The song played prominent role in an episode of the HBO series The Sopranos in which a Big Mouth Billy Bass played a major role. It was also used in the 1993 movie Blood In Blood Out and also featured in the 1991 film The Commitments, sung on stage by the group of the same name.
Notable cover versionsEdit
The record company, Hi Records, did not release Green's track as a single, but instead passed the song to his labelmate, Syl Johnson. Johnson's recording of the song, featuring most of the same musicians as on Green's version, but with additional harmonica and a grittier vocal performance, reached #48 on the US Billboard Hot 100 in 1975, and #7 on the U.S. Billboard R&B chart.
In 2000, the tune was used in the popular animatronic singing toy "Big Mouth Billy Bass". The recording was arranged and produced for the toy's manufacturers, Gemmy Industries, by Al Thomas of Designer Music. According to Teenie Hodges, he made more money in royalties from that version than from any previous versions.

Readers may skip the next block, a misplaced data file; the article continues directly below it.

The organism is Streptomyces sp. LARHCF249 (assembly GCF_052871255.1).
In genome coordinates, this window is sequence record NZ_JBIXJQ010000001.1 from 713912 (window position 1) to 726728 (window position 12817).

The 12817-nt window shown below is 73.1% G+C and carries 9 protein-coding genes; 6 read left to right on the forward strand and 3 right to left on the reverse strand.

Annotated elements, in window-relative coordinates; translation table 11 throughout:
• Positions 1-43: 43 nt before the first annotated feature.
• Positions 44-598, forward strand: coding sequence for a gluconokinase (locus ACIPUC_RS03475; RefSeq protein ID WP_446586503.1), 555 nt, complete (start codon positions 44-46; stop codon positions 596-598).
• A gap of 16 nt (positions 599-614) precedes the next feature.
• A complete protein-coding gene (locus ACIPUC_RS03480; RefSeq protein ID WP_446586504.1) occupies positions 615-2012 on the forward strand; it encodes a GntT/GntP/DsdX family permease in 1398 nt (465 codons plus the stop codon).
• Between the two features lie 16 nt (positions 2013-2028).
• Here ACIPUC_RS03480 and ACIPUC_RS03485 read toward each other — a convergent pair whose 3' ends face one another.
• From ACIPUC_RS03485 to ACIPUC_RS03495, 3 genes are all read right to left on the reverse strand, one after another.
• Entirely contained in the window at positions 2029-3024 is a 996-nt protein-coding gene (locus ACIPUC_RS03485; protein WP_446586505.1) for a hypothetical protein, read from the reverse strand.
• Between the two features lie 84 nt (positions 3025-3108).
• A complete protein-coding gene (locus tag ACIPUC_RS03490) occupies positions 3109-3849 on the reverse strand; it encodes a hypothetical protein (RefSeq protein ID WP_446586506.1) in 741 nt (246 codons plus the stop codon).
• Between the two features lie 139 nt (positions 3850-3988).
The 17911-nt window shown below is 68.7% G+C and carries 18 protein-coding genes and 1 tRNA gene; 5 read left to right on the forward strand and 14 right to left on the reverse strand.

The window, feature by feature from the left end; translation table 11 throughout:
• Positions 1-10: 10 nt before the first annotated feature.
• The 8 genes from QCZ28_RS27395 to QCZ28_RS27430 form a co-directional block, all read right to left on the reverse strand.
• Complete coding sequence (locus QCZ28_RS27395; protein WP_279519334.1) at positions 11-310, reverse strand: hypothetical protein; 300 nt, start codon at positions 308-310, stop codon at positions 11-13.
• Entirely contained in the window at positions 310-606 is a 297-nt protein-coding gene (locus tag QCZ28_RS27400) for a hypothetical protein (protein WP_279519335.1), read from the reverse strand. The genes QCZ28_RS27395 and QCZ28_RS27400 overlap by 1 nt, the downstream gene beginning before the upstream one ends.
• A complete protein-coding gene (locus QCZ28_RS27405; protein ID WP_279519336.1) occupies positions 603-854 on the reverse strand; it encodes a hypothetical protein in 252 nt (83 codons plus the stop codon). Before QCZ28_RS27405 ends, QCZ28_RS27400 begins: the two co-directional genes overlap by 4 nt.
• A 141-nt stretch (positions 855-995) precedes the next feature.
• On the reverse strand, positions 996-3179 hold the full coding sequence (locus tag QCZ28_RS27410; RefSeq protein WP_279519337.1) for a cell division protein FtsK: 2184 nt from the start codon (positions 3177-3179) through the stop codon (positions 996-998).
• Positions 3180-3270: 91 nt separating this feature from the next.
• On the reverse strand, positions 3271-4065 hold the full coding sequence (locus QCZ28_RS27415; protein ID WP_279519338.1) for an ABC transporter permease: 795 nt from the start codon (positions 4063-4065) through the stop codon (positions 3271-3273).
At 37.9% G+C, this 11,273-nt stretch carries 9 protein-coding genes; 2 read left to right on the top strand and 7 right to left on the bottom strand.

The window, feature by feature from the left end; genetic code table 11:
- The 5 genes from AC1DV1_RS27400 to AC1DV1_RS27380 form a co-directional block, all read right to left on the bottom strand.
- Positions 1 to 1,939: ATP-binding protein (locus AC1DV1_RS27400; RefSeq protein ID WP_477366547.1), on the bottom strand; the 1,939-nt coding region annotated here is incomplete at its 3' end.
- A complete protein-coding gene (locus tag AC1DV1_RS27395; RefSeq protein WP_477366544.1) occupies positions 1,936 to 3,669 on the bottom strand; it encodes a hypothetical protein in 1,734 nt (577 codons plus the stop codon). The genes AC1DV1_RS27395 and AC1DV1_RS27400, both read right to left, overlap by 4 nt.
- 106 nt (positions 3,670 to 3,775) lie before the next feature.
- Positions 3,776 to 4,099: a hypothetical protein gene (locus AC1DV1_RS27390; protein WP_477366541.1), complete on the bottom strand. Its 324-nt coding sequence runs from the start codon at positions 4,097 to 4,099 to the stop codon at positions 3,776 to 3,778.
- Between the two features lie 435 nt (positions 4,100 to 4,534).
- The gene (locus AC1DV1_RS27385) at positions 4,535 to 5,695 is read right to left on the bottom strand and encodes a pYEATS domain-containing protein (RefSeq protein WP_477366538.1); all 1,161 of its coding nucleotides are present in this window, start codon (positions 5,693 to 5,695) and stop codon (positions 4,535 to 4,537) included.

"Take Me to the River" has also been notably recorded and performed by other artists. Rock band Foghat recorded the song for their 1976 album Night Shift. Two years later, Levon Helm and Bryan Ferry re-recorded it separately for their own solo albums. Blues rock singer Delbert McClinton recorded the song for his 1980 album, The Jealous Kind. Disco singer Claudja Barry recorded the song for her 1981 album, Made in Hong Kong. Jazz singer Diane Schuur recorded the song for her 1985 album, Schuur Thing.Tina Turner recorded the song as the B-side track for her 1987 single "Break Every Rule."Tom Jones and Curtis Stigers performed the song live as a duet, the performance later included in the Australian edition's bonus disc of Jones' 1994 album, The Lead and How to Swing It.Annie Lennox recorded her version for her 1995 album, Medusa.Grateful Dead performed the song live four times during the 1995 tour, the first time on April first, at the Pyramid in Memphis (home of Rev Al Green, writer of this song.Eva Cassidy performed the song live at Blues Alley in Washington, D.C. venue on January 1996, later included in her live album, released before her death that same year. The Italian bluesman Zucchero Fornaciari sampled part of the melody for realizing his song Baila in the album Shake of 2001.